Populus balsamifera is a tree to 28 m tall, 90 cm dbh, young bark dull gray, old bark furrowed, buds smooth, brown, sharply pointed, often colonial from root sprouts, buds contain aromatic chemicals that are released at bud break.
Leaves alternate, egg-shaped, tip pointed, base blunt to rounded or slightly lobed, margin usually finely serrate, dark green above, whitish below, to 15 cm long, 10 cm wide, leaf stalk cylindrical; leaves expand early May, winter plant leafless 170 days (Britton 1874).
Flowers in catkins; blooms March-April.
Fruit a dry capsule with tufted seeds, wind-dispersed.
Wetland status: FACW.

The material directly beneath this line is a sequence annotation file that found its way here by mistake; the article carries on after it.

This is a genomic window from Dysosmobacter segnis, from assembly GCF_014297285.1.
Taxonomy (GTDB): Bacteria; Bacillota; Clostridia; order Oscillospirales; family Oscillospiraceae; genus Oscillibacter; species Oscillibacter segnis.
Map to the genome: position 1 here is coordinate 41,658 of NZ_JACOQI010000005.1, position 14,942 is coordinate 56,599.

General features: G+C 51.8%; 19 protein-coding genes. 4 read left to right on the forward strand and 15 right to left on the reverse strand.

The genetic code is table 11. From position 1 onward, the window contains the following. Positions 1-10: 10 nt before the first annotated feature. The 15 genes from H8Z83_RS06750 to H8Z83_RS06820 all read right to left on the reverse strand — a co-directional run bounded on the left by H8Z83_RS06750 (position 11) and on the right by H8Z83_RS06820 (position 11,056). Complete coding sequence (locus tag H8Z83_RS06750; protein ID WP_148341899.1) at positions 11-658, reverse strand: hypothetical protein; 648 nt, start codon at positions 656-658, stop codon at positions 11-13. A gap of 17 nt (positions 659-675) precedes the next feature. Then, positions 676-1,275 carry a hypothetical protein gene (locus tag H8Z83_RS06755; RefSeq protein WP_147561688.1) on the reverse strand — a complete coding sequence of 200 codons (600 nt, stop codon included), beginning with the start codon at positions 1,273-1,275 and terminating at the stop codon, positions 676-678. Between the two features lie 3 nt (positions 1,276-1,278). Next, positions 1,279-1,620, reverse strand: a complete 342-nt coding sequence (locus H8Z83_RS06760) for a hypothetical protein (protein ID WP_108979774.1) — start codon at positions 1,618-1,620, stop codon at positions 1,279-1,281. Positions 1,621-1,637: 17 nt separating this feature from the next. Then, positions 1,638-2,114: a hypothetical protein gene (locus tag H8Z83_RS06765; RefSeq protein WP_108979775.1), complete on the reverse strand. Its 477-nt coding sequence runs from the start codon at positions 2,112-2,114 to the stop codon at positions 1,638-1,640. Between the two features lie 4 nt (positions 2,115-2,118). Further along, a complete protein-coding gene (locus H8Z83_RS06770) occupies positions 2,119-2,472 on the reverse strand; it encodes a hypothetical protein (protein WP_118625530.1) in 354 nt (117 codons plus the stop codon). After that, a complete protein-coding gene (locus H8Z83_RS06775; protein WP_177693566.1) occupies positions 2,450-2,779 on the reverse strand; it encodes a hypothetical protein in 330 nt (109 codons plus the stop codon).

Frequency in New York City: Very infrequent.
Origin: Native to Western North America (USDA, NRCS 2010), or North eastern north America (Petrides 1988); planted in remediation sites and sometimes along highways. The most frequently planted tree is a female clone of a tree with hairy petioles.
Habitat: Usually grows in flood plains, soil pH 5.5-8.
Notes: Susceptible to the poplar and willow borer (Cryptorhynchus lapathi) and other insects that attack poplars. Attacked by Phellinus tremulae and other pathogenic fungi (Burns and Honkala 1990; Preston 1976). A host tree of the Asian longhorn beetle, Anoplophora glabripennis (see Norway maple).